I was just about to make the statement that ‘everyone loves the winter,’ but then reality struck and I know that it would be wrong to say, we’d be inundated with complaints of misrepresentation! However, it should be safe to say that most people love the winter, how about that?
I know that we love it here at Outdoor Revival HQ, let the snow descend and smother the world!
The reality is that whether you like the winter or not we all have to deal with it, a lot of the world is affected by winter and the conditions it brings to our lives.
Many people that lead an active life will carry on getting out during the winter months and there are many excellent activities for getting fresh air and working our bodies.
We have a few tips below that will help you stay safe while being active in these cold months that bring ice, snow and low temperatures, all of which can cause serious injury if you’re not careful and considerate. It doesn’t matter if you’re into skating, skiing, shoveling snow, sledding, walking or anything else, you’ve got to look after yourself.
A short warm up before starting any activity is very important since cold muscles are more injury prone and they’re limited in range of movement. Begin with some simple exercises that get your blood flowing and elevate your heart rate a bit, followed by a little stretching while maintaining each stretch for at least 30 seconds. If you are going skiing or snowboarding, take at least one easy warm-up run prior to heading to the more difficult slopes.
Being aware of your surroundings is very important. Become familiar with them; be aware of where the trees, rocks, fences, ice patches, and open water are so that you can avoid them. Stay on marked trails and stay away from any potentially hazardous areas such as steep hills. Icy surfaces can be particularly problematic, as they can trigger sudden changes in direction or speed, which could cause severe falls.
If you are experiencing any pain or you’re feeling exhausted or ill use your common sense and don’t participate in the activity, take a break, have a rest and come back to it when you’re going to enjoy it more and there’s less risk of mistakes.
When it comes to the more mundane winter activities such as shoveling snow you still need to be careful, it’s one of the most common sources of back injuries during the winter. Incorrect body movements can cause muscle strains, which can be painful, or even cause a more severe injury, such as herniated disks.
To reduce the risks, it’s worth purchasing an ergonomic shovel. Using a shovel with a curved or adjustable handle can take much of the strain off your back. Ensuring that the shovel has a lightweight plastic blade will also lessen the amount of weight you have to lift.
Use ergonomic lifting mechanics. Bend at the hips and do not lift with your back. Use your much stronger leg muscles. Do not lift loads that are too demanding for you and walk to where you will dump the snow rather than trying to toss it.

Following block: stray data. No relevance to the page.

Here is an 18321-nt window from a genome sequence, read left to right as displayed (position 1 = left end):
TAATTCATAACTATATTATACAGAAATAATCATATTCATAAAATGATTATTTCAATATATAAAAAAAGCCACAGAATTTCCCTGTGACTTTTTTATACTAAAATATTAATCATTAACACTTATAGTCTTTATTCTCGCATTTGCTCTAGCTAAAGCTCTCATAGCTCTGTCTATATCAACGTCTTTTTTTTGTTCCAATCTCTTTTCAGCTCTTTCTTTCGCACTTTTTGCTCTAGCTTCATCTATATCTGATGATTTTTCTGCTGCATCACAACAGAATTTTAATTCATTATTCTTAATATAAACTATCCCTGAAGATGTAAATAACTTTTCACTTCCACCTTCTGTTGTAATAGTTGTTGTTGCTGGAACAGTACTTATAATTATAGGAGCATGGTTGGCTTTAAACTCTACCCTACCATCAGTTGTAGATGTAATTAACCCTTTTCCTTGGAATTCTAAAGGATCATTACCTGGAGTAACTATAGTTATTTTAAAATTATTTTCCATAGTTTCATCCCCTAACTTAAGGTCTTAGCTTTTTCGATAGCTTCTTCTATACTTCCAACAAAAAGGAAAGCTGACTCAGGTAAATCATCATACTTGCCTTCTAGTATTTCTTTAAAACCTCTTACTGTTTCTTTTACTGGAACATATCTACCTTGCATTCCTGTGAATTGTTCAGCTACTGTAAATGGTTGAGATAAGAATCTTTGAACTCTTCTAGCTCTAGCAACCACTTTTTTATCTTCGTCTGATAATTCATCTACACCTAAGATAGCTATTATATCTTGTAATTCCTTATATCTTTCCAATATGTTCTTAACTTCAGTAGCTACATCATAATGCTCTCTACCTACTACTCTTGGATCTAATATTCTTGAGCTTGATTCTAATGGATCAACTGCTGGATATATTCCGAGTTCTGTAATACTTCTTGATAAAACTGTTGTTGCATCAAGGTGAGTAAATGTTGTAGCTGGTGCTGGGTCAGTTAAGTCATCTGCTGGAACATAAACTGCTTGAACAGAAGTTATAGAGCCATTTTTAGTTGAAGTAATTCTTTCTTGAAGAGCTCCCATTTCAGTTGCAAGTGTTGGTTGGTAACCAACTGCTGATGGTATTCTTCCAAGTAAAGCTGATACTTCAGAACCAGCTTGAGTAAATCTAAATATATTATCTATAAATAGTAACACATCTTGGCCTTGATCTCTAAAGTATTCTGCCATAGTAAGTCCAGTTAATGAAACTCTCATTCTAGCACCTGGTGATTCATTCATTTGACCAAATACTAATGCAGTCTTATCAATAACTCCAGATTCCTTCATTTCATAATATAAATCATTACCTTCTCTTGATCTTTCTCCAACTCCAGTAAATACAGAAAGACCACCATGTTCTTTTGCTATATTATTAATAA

Whenever feasible, use a snow blower instead of a shovel. A snow blower, when used correctly, can take much of the stress off your back, while providing some walking exercise during the snow removal. Use the strength of your legs to push the machine forward, keeping your back straight and your knees slightly bent.
It’s worth noting that the healthier and fitter you are the less likely you are to get injured, so if your only physical exercise each year is shoveling snow you could be asking for trouble, it’s much better to be prepared for the physically demanding task of shoveling snow before you have to do it.
There’s a lot of people that die when they shovel snow as well, the increased blood pressure of the often hard work is too much for them. It’s always best to stay fit and healthy to reduce any risks like these.
Cold weather tips for everyone
Whether you prefer a boisterous pick-up game of hockey or just shoveling your patio and driveway, these tips can be utilized for any outdoor activity.
Take lots of water breaks to avoid sweating and dehydration. This is also a good opportunity to stretch the major muscle groups, keeping them warm and flexible. Allow yourself plenty of time.
As your body is constantly changing temperature, layers of clothing can be removed or added as necessary. Wear several layers of light, loose fitting, and easily removable clothing.
To help prevent slipping, wear shoes or boots with good treads. It will be necessary, from time to time, to spread rock salt, sand, or kitty litter in high traffic areas to improve traction and safety.
Most importantly, if you feel yourself falling, make an effort to land on your side or buttocks. Don’t fight the fall; try to roll rather naturally, allowing your head to turn in the direction of the roll, thereby preventing a ‘snap-back’ of the head and neck.
Many of us have experienced slipping on ice, sometimes it’s just funny, other time it’s painful. I used to work in Canada, and it was my first experience of slipping up often and I soon learned to keep my hands tucked in and my head out the way and go with it.
The winter months can be absolutely fabulous, but we all need to make sure that we look after ourselves and avoid injuries that will ruin the whole opportunity for fun!
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